Visitor Reviews
Page 53 of 164

by Mike Cheyne

One of my favorite of the Cathy Gale series, "Concerto" has a strong plot, terrific guest cast, and also some of the best Avengers scenes. The plot is straightforward enough (perhaps it becomes too straightforward near the end)—a group of nasty types are discrediting the reputation of a visiting Russian pianist, which will affect some delicate trade talks between the two countries. My main problem is that it never reveals just what the talks will do to the bad guys. What exactly are they concerned about? Oh, well...

The teaser is memorable. A girl enters the Russian pianist's room, mussing herself up to look like she was attacked. I nodded, thinking I understood the plot. She calls for help, and a wimpy-looking hotel clerk enters. As she explains her problem, he calmly leans over and strangled her to death. About then, I wondered what was going on—and Chopin music plays. Sure, it got pretty easy to understand after that, but hoo-boy!

The guest cast is outstanding. Nigel Stock is great as the hulking Russian bodyguard of the pianist. He gets in a lot of witty jabs, and actually seems like a competent agent from the other side, not a caricature. He and Macnee have great chemistry, and one wishes he, not Brodny, would get to return. Sandor Eles is good as the pianist—he's got the right nervousness, and one is given the impression that, just maybe, he is not quite honest. Then there's Geoffrey Colville and Bernard Brown as the bad guys (the latter looking amazingly like George Sanders)—Colville makes a convincing sleaze. Rounding out the cast is Dorinda Stevens as the villains' assistant, who's not the smartest assistant in the world (was anyone surprised at what happened to her character?).

This, unlike some of the other Cathy Gales, was perfect for the third season. The more mature scripting allowed for some sleazy plot elements (e.g. the Stud Club with its strippers), and some less fanciful but still compelling "dangers" (the Russian Roulette game). I usually get distracted by the third season's less-than-polished look—sometimes great scripts get buried beneath clumsy direction and music. Not so—this episode is solid to the core.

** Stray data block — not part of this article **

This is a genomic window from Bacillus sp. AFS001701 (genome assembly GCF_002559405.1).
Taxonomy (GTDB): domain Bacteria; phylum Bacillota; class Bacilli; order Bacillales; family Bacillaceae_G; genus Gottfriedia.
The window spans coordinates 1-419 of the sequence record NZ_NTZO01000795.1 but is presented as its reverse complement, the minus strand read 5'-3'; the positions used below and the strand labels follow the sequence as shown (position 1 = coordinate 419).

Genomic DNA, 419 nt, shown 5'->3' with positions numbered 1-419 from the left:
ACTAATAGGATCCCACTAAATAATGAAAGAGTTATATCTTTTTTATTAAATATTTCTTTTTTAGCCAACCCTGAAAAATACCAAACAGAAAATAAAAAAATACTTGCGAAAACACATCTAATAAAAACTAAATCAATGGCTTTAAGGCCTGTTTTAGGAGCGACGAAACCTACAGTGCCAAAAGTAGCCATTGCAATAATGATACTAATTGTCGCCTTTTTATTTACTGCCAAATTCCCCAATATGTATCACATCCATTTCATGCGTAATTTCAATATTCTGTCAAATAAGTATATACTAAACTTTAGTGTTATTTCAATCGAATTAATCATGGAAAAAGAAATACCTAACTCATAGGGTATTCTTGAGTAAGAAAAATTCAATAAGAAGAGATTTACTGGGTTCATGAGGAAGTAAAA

by Frankymole, Bristol

"The evidence suggests it was an elaborate frame-up."

Season 3 marks The Avengers' transition from mundane spy-drama to sublime surrealist fantasy and comedy of manners. Watching in order of DVD releases (and production), this is the first Season 3 episode; the first made.

There are several trademark Avengers strands on display. Frequent switches between serious danger and delightfully dry repartee. Enemy agents collaborating with Steed to preserve the civilized status quo. Spacious, elegant sets. Flirting with the playboy lifestyle (Steed throughout, and 'Le Stud Club'), strong attractive women (Mrs Gale and Darleen, who share an intelligent scene with good dialogue).

The Avenged?: Nigel Stock will return to share similar fun scenes with Steed in "A Sense of History." They have two good ones here: plying each other with one another's favourite drink, and later on playing chess all night in Mrs Gale's apartment (one game!) before trying on each other's hats. The pianist, Veliko, strikes a genuine note (no pun intended), memorising scores to a metronome and soaking his fingers before performing.

Diabolical Masterminds?: The trade talk-disruption motive is not hard to understand (getting a bit mundane by now, though)—there is much money at stake from other countries and magnates who might be excluded. The "last successful political assassination" in Britain is stated as being in 1812—this was before Bulgarian defector and writer Georgi Markov was stabbed with a ricin-poisoned KGB umbrella in London in 1978, of course. Oh, for the certainties of the 1960s!

The Avengers?: Cathy, under threat, wears a baroque ruffled 18th-century style outfit for some unexplained (but gratifying) reason. This story seems to be set on 11 April (wall calendar). Steed kicks a man when he's down... after employing his umbrella inventively in a nicely-done fight. Thankfully, Johnny Dankworth more or less shuts up after the title music... appropriately considerate, in view of the episode's title. We get a twist in the introductory scene, played to a lengthy background of Chopin. Bliss.

Umbrella, Charm and a Bowler Hat?: Very much so. Steed and Cathy are most elegant in dress and wit, and share an enjoyable verbal fencing match over chess in her flat, which is a variant of the last one seen in season 2. Cathy is once again fond of Steed's dogs (this time another new one called Junia). Steed imbibes brandy at every opportunity—perhaps heeding Dr Johnson's epigram that it is the drink for those who aspire to be heroes.

Bizarre?: Although Cathy's outfits are frequently stunning (the striped blouse, the Scarlet Pimpernel look) for some reason when she spends the evening typing at the British Cultural Council she insists on wearing her cumbersome outdoor cloak, which looks very uncomfortable. Perhaps the heating was off.

What happened? The much-maligned Kim Mills directing, but with interesting camera angles, sets, pacing, actors? Terry Dicks and Mac Hulke writing, and it all hanging together, good characters and with effervescent dialogue to boot? What a difference a season makes. Three bowlers.

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Page last modified: 5 May 2017.

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